People say this as a soft encouragement…. if your project is stressing you out or you are having trouble at school.
The other one is sich einkriegen. It is quite colloquial but I thought I’d mention it anyway. It is kind of the opposite of to freak out… you get yourself back in.

And that’s it. That was kriegen. Hope you liked it and see you next ti … what?… oooohhhhh right… the surprise. Well… in the beginning we’ve learned that kriegen means the same as bekommen. And with possibly very few exceptions that is true for EVERY single use we’ve seen today…

  • hinbekommen, aufbekommen, abbekommen, trocken bekommen

They all exist and mean the same. Are they used? Well, definitely in writing. Kriegen is more for spoken German. I also feel you’ll see more and more bekommen the more south you go. I don’t though. My last relationship did and it wasn’t nice.
Oh well… so that was our German Verb Prefixed for kriegen. It used to mean “to make an effort”and then changed to “to successfully make an effort” and that’s where the basic idea of to attain comes from. One aspect of that idea is the simple getting of things be they solicited like a kiss or not like a cold. But maybe the even more important idea is the manage to do stuff idea and many of the prefix-versions like zukriegen, aufkriegen, auskriegen or hinkriegen have this at their core. And if you don’t like kriegen because it sounds like grinding stones… well, just use bekommen. It works exactly the same.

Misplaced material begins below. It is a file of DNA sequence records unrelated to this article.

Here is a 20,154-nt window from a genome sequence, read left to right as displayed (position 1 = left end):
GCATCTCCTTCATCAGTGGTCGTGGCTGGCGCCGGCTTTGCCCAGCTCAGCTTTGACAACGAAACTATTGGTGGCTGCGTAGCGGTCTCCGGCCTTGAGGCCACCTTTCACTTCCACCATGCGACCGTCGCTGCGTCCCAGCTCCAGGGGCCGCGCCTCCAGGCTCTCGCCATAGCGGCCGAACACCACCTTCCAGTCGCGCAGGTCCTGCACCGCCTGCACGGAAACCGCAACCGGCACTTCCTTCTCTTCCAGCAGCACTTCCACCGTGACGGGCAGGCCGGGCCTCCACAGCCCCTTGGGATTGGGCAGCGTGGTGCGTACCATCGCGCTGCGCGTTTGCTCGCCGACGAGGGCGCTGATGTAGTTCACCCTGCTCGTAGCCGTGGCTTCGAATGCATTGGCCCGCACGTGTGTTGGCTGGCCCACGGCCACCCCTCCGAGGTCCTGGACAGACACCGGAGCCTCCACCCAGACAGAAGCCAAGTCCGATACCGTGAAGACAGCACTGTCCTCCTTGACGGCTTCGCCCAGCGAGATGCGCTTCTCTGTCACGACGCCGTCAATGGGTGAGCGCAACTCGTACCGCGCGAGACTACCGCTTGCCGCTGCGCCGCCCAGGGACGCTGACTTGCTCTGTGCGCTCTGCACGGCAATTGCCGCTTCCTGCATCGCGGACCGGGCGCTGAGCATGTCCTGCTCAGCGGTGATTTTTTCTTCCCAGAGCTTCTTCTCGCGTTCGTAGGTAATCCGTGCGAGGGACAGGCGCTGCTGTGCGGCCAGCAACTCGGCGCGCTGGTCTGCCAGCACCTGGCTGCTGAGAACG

If you have any questions or suggestions just leave me a comment… I love Kommentare kriegen :).
I hope you liked it and see you next time.

Oh and in case you haven’t had enough and you want more examples, check out the video from the amazing Jenny over at her YouTube-channel “German with Jenny”. Loads of examples and also some uses we didn’t cover here :)

YouTube – German with Jenny – “kriegen” 

 

for members :)

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ubungmachtdenmeister

heute habe ich dir die erste kommentar gekreigt! Macht das sinn?

Nan
Nan

Thanks for another informative post – you pulled it off nicely (two fs).

Austin Witherow
Austin Witherow

I love your posts. I read them every day, the sentences are great… the context is great, I feel like I’m actually learning something useful with German instead of just playing on Duolingo, etc.

Guilherme
Guilherme

About the example:
“Thomas hat versucht, die Waschmaschine zu reparieren.”
Before I knew that, about the hinkriegen, I would have probably used schaffen or perhaps considered something like:
“Und? War er imstande dazu?”
Would that make any sense?

Nikolaus Wittenstein

“Ich kriege meine Hose nicht zu.” = “I can’t close my pants.”